Mary Key of Nolin River Wildlife Sanctuary in Glendale, Kentucky, fell in love with an orphaned raccoon named Boone right away.
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A concerned citizen had brought him to the sanctuary after her dog gently carried the raccoon to her in his mouth. The tiny cub was so young that his eyes weren’t even open.
Mary got to work nursing Boone, and as he grew bigger and stronger, she noticed a perplexing issue.
“Boone was diagnosed with a rare disorder, cerebral hypoplasia, that makes it very difficult for him to get around,” Mary said. “He came to us as a baby, and when it was time for him to start walking, I noticed there was a problem.”
His cerebral hypoplasia makes it impossible for him to walk because he flops around and can’t control his limbs. Mary knew she would have to find some sort of wheelchair to help him out, but a quick internet search showed her that these devices are prohibitively expensive.
That’s when Mary had a stroke of genius! She reached out to the nearby Central Hardin High School to see if their student engineers could design a special wheelchair just for Boone.
Engineering teacher Russ Pike thought it was a wonderful idea! Through the project, his students would get to see how much engineering can contribute to a community.
Like Mary, the students were instantly smitten with Boone. Russ said instead of having to force the teens to buckle down and get to work, they dove into the project with both feet! It took a few months of regular visits, but eventually, they presented Boone with his very own wheelchair prototype.
Russ said he and many others actually cried when they saw the look on Boone’s face as he began to use his new wheelchair.
“He gets really engaged and gets a very purposeful look, and when he first moved in the chair, you could see him looking like this is different, and this is good,” the teacher said. “He is absolutely adorable and unbelievably sweet, and now he can get around on his own.”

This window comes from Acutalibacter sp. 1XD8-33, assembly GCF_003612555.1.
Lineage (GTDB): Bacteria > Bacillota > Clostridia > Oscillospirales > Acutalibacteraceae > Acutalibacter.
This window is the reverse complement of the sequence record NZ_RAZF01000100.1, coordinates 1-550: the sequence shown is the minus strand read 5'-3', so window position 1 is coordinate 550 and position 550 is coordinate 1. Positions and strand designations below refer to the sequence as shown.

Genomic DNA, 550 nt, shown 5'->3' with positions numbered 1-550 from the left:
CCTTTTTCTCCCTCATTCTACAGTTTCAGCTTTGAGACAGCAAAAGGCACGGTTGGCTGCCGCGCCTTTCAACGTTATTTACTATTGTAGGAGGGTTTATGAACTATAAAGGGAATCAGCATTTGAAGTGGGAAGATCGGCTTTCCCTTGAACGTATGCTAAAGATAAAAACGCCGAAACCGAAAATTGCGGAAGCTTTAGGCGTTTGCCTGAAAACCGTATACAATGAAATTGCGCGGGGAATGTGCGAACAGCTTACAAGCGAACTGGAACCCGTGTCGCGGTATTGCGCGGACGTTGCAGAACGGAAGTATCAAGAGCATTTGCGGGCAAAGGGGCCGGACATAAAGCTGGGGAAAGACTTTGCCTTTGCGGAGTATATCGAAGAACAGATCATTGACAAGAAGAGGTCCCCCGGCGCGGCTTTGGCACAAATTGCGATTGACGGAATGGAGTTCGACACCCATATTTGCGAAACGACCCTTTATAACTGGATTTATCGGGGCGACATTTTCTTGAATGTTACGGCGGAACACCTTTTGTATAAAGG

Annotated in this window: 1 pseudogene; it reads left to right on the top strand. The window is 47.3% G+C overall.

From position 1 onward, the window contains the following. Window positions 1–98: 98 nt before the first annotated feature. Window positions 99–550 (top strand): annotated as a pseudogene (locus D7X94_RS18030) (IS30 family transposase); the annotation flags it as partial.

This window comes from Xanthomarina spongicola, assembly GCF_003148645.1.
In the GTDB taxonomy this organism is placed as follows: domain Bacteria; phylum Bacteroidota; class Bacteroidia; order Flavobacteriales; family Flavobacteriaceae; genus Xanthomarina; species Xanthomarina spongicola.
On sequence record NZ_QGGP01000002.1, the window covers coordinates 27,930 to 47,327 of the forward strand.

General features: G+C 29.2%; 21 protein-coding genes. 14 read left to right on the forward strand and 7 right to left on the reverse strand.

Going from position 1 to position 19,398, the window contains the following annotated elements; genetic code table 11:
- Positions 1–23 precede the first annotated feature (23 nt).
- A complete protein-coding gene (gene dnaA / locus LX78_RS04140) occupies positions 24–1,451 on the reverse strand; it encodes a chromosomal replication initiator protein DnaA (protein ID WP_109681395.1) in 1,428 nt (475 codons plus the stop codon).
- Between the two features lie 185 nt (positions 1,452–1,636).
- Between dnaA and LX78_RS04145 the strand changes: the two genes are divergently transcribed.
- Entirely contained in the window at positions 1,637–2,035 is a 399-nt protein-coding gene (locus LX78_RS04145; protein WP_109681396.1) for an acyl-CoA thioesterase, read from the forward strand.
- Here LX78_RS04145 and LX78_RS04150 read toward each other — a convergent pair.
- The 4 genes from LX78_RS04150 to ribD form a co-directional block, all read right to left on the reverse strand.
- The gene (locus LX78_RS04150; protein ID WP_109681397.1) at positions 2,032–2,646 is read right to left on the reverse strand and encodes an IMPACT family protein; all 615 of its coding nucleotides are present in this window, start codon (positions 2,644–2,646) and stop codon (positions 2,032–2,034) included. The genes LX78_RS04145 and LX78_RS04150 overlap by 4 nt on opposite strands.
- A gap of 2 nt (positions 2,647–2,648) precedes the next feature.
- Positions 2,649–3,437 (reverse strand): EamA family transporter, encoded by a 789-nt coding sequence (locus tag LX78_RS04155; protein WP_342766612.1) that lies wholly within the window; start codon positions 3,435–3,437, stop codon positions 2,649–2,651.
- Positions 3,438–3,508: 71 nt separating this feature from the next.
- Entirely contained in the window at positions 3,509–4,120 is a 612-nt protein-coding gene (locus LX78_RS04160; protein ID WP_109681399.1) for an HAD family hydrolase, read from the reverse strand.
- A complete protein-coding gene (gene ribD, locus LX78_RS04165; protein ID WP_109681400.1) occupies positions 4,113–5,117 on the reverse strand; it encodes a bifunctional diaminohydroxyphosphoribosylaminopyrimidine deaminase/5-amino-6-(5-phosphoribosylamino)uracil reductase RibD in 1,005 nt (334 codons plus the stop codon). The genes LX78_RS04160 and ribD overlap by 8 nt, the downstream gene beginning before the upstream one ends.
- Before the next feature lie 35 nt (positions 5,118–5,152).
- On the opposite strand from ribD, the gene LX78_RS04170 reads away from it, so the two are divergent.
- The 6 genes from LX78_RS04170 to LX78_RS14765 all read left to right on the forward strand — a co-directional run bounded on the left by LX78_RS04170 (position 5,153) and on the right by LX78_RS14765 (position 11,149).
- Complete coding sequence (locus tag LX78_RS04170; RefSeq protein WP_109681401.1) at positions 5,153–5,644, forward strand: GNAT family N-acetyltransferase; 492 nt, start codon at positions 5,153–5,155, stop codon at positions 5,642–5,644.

Typically, the sanctuary tries to return all of their rescued animals to the wild, but Boone’s disability means he’ll stay with Nolin River for life. Now that he’s mobile, he’s exploring the entire sanctuary! He’s even made a new best friend, a massive Great Pyrenees dog named Benton.
“He has this relationship with Benton. They love each other. Benton sits beside Boone most of the day, and if he’s not sitting right by him, he’s keeping an eye on him,” Mary said.
It’s super cute. I’ll put Boone out in the yard, and Benton puts his paw over him. Boone doesn’t have any other animal companions on the ranch, so it’s really nice to see him with Benton. It’s true love.
Mary couldn’t be more grateful to these students and their teacher for helping Boone live his best life! Now he and his fluffy bestie can frolic together for the rest of their days.
Watch Boone and Benton having a blast in the video below, and be sure to share the cuteness with your friends.
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